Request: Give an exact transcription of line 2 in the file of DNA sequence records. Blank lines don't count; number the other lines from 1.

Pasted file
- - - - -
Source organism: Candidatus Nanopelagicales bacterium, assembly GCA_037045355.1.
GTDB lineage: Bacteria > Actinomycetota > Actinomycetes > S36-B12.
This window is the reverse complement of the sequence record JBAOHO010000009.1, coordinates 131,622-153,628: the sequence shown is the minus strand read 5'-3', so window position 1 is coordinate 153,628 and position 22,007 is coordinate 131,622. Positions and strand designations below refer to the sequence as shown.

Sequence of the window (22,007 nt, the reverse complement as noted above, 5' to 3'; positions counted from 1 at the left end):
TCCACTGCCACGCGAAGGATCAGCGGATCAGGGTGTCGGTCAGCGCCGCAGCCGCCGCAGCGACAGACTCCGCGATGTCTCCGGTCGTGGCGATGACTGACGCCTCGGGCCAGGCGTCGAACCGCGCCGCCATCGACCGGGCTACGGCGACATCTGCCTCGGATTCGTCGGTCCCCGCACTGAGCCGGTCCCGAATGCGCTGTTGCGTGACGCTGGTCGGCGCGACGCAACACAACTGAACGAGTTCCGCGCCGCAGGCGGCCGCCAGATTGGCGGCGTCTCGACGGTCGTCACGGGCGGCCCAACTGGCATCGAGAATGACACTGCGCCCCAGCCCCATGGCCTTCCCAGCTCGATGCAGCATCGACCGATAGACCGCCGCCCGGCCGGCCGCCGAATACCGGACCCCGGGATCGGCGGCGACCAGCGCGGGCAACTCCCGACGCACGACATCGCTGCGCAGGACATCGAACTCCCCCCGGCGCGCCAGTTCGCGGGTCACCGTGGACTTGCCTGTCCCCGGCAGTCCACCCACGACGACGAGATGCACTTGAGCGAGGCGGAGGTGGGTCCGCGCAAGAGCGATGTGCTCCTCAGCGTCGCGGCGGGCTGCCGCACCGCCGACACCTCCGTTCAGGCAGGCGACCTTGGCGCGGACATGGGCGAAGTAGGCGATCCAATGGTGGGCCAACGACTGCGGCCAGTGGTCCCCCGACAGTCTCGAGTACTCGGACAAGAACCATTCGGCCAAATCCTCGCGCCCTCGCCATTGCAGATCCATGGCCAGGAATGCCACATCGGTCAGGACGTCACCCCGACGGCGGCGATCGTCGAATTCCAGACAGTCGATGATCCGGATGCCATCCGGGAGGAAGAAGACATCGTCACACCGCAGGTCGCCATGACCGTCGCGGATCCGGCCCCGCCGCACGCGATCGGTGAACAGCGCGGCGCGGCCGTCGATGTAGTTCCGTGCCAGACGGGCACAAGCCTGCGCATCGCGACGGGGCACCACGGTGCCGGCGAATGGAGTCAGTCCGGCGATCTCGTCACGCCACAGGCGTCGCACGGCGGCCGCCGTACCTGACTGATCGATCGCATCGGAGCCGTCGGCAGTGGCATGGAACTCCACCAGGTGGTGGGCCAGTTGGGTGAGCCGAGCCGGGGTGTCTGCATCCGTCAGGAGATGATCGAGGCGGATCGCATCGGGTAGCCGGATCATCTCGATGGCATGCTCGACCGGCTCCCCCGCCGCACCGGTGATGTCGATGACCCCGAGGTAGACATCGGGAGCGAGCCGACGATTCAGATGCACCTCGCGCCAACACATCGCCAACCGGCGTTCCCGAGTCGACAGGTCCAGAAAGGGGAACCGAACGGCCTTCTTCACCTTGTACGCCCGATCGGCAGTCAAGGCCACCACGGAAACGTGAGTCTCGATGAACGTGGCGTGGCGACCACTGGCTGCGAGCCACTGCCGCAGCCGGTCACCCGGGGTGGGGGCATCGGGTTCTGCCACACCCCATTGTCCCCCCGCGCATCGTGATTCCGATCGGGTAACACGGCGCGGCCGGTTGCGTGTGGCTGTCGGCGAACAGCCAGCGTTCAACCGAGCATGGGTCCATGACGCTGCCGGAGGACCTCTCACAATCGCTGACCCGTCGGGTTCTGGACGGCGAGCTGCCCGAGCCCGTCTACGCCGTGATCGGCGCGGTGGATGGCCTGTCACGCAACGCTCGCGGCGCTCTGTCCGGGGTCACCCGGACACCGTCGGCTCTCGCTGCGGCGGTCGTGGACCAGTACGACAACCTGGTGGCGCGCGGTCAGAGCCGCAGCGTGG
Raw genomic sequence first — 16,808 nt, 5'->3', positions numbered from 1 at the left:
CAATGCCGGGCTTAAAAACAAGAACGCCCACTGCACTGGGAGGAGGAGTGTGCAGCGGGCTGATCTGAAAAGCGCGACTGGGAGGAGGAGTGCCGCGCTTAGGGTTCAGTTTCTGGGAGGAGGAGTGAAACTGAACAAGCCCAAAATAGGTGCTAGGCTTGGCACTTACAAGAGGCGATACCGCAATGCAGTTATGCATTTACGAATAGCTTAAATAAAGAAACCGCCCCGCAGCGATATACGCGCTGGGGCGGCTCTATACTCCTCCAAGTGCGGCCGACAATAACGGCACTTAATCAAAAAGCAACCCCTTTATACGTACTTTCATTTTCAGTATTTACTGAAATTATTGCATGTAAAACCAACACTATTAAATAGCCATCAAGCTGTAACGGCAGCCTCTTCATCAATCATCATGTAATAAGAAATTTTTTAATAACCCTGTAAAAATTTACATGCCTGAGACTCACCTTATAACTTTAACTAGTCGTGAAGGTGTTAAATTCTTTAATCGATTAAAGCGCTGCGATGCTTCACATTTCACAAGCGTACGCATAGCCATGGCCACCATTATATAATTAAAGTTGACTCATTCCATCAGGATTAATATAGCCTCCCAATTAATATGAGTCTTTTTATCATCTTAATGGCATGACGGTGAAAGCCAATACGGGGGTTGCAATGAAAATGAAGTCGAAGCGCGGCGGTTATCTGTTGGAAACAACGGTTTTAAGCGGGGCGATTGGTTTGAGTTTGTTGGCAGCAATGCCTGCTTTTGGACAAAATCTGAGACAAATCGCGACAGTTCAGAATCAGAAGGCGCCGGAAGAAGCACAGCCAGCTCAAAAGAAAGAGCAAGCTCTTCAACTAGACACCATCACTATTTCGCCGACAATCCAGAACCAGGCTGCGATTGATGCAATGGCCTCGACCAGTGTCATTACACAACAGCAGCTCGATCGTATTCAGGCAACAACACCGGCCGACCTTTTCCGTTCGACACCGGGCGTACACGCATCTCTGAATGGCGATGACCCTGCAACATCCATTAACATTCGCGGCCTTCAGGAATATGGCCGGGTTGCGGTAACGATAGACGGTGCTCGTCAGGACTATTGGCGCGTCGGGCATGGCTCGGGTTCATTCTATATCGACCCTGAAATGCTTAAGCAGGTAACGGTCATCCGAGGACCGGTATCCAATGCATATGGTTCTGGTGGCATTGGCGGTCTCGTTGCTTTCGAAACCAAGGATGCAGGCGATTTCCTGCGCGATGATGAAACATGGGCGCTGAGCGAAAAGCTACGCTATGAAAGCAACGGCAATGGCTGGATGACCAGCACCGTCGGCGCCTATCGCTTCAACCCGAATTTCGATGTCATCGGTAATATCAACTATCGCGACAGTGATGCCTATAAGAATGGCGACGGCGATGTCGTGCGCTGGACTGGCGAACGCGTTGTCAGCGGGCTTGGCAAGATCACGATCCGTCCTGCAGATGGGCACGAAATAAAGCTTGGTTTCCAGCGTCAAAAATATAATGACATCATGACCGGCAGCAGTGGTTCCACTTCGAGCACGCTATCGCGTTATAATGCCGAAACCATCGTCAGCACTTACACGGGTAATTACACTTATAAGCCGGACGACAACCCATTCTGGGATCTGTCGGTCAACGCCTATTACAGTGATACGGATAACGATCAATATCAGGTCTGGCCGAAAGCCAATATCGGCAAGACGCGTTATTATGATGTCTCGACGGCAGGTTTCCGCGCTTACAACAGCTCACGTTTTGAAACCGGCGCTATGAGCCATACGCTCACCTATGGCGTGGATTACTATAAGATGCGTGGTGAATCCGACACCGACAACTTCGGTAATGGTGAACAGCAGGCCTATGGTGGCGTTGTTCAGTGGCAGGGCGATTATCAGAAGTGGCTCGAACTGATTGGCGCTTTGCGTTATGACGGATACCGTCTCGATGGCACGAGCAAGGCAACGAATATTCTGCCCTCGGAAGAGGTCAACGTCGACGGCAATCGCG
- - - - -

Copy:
GTDB lineage: Bacteria > Actinomycetota > Actinomycetes > S36-B12.